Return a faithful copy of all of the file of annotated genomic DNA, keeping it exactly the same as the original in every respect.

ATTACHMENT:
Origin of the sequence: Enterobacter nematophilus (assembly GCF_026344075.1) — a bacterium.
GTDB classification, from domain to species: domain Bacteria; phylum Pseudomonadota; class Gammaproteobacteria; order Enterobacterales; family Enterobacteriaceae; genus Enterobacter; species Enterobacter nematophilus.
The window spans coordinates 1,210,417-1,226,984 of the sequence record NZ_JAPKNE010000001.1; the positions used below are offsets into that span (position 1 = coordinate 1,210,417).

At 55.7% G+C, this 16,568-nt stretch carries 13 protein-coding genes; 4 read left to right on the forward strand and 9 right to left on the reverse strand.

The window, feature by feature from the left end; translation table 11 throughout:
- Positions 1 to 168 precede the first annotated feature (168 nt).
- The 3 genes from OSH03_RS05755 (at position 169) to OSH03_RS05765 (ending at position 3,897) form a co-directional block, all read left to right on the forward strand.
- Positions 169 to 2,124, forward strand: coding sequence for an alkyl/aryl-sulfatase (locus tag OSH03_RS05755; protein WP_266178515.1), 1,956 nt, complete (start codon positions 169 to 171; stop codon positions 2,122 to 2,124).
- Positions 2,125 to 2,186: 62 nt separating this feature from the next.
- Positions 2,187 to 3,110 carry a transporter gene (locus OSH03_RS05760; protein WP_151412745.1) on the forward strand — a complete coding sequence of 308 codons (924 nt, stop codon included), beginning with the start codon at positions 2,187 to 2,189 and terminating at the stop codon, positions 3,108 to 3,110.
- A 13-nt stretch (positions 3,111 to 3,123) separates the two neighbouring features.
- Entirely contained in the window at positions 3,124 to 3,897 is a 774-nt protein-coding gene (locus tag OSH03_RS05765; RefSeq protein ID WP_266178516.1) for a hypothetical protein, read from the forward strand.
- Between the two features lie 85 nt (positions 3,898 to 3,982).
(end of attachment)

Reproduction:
Origin of the sequence: Enterobacter nematophilus (assembly GCF_026344075.1) — a bacterium.
GTDB classification, from domain to species: domain Bacteria; phylum Pseudomonadota; class Gammaproteobacteria; order Enterobacterales; family Enterobacteriaceae; genus Enterobacter; species Enterobacter nematophilus.
The window spans coordinates 1,210,417-1,226,984 of the sequence record NZ_JAPKNE010000001.1; the positions used below are offsets into that span (position 1 = coordinate 1,210,417).

At 55.7% G+C, this 16,568-nt stretch carries 13 protein-coding genes; 4 read left to right on the forward strand and 9 right to left on the reverse strand.

The window, feature by feature from the left end; translation table 11 throughout:
- Positions 1 to 168 precede the first annotated feature (168 nt).
- The 3 genes from OSH03_RS05755 (at position 169) to OSH03_RS05765 (ending at position 3,897) form a co-directional block, all read left to right on the forward strand.
- Positions 169 to 2,124, forward strand: coding sequence for an alkyl/aryl-sulfatase (locus tag OSH03_RS05755; protein WP_266178515.1), 1,956 nt, complete (start codon positions 169 to 171; stop codon positions 2,122 to 2,124).
- Positions 2,125 to 2,186: 62 nt separating this feature from the next.
- Positions 2,187 to 3,110 carry a transporter gene (locus OSH03_RS05760; protein WP_151412745.1) on the forward strand — a complete coding sequence of 308 codons (924 nt, stop codon included), beginning with the start codon at positions 2,187 to 2,189 and terminating at the stop codon, positions 3,108 to 3,110.
- A 13-nt stretch (positions 3,111 to 3,123) separates the two neighbouring features.
- Entirely contained in the window at positions 3,124 to 3,897 is a 774-nt protein-coding gene (locus tag OSH03_RS05765; RefSeq protein ID WP_266178516.1) for a hypothetical protein, read from the forward strand.
- Between the two features lie 85 nt (positions 3,898 to 3,982).